Virtualmin unlike some other systems for totally blind Systems Administrators/web developors is extremely accessible.

Howdy everybody:
Firstly, before I say anything specific to the subject of this forum post, I want to take a moment to thank @Eric and all the rest of you folks since I joined the community for the times i’ve needed some assistance with one aspect of Virtualmin or another. Everybody needs help every now and then-and I’m sure that for those of you experienced users-even founders of Virtualmin, I’m sure at one point you’ve all had to help each other with even what seems like rather mundaine issues.

Secondly, for the few posts that have been several screens in length, I want to apologise for that.
I didn’t realise until I looked at the input format with my screen-reading program what was going on, so the times I actually pressed enter made no difference.
Does anyone have some tips on this? Or must I be forced to set my input format to “Filtered HTML” per-posting?
I can do it, but it’s slightly annoying to have to remember to enter the list of links on a webpage with my particular program, press I until I hear “Input Format”, then find the radio button that says “Filtered HTML”.

That being out of the way, however, I wanted to take a moment to applaud Jamie and Joe for working on the Webmin/Virtualmin stack as far as an ease of useage interface, especially where adaptive technology such as screen-readers is concerned.

While a lot of you in this community probably cannot appreciate this deserved applause due to you folks most likely all being fully sighted, I think that this should still be something worth mentioning.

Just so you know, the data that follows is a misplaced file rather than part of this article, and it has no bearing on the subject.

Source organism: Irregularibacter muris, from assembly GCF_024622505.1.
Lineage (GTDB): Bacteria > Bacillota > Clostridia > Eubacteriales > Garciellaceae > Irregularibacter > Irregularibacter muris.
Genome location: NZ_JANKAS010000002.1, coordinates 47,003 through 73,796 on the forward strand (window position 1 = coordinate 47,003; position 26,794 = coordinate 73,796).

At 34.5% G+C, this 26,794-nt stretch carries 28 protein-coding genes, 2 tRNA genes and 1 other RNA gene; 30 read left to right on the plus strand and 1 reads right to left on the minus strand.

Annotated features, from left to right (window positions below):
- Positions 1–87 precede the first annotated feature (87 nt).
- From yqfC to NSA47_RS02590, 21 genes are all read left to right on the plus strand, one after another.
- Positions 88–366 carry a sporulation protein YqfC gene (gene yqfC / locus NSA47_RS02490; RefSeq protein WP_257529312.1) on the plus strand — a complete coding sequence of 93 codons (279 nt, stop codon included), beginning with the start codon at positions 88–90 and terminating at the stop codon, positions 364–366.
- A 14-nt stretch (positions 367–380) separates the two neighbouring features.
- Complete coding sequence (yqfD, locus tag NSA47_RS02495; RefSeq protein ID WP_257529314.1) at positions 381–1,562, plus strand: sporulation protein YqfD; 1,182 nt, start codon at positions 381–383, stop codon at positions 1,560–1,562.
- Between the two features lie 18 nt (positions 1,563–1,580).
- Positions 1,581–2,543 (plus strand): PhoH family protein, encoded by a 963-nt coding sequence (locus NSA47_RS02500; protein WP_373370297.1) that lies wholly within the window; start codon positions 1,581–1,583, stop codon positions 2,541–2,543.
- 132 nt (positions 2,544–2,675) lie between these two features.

For example, WHMCS and Virtualmin/Drupal probably being the top 3 accessible applications i’ve used (with a few others on the list), most other web interfaces, are a pain in the behind to actually use, since we use the keyboard strictly day in and day out as screen-reader users.

As far as web standards go, it’s important to have properly labled form feelds attached to the intended types of controls, something that these above apps do well.

I’m applauding Jamie and Joe specificly here, because just like the WHMCS team, I don’t think that either of these two realise that blind folks or given the proper screen magnification for those with low vision, can also use the software that they both take a lot of time to write for the rest of us.

It’s nice when you find an application that just so happens amungst other things to be well written, labled forms and all that to boot is even nicer to see, or hear in this case. :slight_smile:

I’ve had to occasionally, using many other web interfaces, go in, and attach custom lables because the developors didn’t even make an effort to do it themselves.

Not so for Jamie, and Joe here.